With deposits and home loan sizes in Australia reaching record highs, it might be more difficult for first-home buyers to meet mortgage repayments over time, according to a report from economic consultancy LF Economics.

"First-home buyers will have to commit an increasingly large proportion of their incomes to mortgage costs, regardless of dwelling price trends," the report indicated.

It also does not help that asset-rich but income-poor parents, mostly from the baby boomer generation, are assisting their children in buying a home by taking on serious financial liabilities.

"First-home buyers are dependent on their parents to varying degrees to first provide financial assistance for a deposit and then use their homes as collateral to secure mortgages," the report said. "This results in fast-tracking home ownership for their children, regardless of their ability to make mortgage repayments over the long term." This leaves many parents at risk of selling their properties should their children experience difficulties in mortgage payments.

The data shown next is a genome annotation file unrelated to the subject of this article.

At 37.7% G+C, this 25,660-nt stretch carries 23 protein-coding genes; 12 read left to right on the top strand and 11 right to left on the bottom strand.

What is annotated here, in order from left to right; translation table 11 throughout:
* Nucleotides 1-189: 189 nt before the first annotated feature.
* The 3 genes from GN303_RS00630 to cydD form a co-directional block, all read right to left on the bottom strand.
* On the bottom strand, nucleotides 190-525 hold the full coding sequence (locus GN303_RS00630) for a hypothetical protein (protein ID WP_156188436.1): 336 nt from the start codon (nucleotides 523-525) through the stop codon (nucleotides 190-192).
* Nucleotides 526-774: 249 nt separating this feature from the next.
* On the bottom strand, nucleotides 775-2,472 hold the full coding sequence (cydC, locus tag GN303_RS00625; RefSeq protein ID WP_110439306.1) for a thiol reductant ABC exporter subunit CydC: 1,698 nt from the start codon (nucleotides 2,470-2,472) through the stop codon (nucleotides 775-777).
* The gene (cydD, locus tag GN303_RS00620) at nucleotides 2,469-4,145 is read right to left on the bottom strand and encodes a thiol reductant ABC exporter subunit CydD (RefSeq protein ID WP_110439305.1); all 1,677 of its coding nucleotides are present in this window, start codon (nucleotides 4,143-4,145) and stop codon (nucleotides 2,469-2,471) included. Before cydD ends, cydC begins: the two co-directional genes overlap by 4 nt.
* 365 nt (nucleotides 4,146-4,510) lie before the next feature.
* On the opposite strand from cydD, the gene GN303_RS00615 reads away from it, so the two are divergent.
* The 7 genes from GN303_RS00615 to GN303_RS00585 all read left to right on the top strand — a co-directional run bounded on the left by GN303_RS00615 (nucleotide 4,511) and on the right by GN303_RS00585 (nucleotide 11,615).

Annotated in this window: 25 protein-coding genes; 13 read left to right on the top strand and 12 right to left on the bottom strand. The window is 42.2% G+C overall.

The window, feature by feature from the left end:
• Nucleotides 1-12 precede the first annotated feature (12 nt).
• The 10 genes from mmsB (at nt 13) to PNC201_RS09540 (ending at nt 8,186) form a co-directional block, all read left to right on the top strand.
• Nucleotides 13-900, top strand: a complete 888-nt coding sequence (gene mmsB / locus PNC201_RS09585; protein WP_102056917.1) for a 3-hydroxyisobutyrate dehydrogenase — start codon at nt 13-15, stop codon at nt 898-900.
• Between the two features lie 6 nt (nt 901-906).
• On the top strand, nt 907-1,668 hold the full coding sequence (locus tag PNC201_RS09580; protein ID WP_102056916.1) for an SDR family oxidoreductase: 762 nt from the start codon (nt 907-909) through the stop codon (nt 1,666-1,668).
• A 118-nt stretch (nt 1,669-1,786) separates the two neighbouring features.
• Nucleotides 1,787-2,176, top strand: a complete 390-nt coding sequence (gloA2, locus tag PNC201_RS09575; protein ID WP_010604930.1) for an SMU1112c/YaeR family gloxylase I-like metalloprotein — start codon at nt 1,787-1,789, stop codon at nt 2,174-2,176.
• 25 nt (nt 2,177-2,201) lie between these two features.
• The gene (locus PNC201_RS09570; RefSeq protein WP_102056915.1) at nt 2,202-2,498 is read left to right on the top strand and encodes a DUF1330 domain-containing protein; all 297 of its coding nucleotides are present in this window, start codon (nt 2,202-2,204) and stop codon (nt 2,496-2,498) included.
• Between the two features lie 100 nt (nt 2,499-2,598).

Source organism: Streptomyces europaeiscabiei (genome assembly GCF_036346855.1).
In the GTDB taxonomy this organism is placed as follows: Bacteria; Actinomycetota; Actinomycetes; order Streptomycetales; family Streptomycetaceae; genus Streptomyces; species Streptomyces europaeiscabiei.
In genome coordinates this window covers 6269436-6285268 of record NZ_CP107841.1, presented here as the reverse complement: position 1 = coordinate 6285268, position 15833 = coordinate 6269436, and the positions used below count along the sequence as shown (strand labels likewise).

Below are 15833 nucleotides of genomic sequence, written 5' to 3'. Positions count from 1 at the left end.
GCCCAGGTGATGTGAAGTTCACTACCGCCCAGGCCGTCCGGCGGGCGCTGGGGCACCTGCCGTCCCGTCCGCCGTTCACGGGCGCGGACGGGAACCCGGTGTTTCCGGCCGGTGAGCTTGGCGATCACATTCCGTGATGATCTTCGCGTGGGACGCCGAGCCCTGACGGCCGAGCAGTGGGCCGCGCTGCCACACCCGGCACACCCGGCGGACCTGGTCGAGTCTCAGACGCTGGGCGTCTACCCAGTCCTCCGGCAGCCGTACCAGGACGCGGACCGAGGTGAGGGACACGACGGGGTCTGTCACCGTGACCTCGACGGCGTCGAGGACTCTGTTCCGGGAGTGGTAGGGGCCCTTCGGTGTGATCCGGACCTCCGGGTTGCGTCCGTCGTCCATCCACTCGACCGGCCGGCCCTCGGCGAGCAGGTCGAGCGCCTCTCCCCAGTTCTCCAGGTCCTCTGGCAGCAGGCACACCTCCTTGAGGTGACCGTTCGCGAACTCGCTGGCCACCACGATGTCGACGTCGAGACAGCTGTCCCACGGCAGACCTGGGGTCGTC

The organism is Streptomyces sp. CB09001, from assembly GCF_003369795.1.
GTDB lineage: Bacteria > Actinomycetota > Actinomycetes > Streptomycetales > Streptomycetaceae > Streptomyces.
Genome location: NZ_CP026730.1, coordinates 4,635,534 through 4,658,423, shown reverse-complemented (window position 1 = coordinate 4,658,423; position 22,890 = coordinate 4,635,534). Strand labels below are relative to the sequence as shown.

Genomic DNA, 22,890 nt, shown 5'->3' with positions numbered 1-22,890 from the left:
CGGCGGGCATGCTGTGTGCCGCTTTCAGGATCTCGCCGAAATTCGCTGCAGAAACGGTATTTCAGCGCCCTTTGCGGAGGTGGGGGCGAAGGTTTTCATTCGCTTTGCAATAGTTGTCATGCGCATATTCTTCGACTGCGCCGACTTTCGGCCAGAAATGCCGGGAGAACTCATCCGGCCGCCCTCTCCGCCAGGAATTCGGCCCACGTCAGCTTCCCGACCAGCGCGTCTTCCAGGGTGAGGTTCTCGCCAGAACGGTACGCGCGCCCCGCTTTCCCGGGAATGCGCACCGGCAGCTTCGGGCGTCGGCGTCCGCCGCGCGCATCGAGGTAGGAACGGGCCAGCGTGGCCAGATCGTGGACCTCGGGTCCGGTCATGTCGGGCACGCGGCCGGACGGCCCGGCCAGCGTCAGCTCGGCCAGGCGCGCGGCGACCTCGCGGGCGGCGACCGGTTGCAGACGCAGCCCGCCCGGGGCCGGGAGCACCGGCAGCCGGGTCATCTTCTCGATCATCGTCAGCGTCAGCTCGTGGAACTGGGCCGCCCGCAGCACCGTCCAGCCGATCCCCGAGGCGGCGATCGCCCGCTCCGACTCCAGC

Housing prices have risen by 141 per cent from 1996 to 2015, hence making home ownership in Australia more challenging. But the government's first-home owners grant, which inflates prices and allows parental guarantees, are perpetuating the illusion of easy access to home ownership by making the risks appear quite manageable and downplaying the jumbo-sized mortgages that homeowners will be paying for decades.

Another reason why young homebuyers are finding it hard to meet mortgage repayments is job insecurity. Unemployment and underemployment rates are rising, making it difficult to save money especially since Australia has one of the highest costs of living in the world.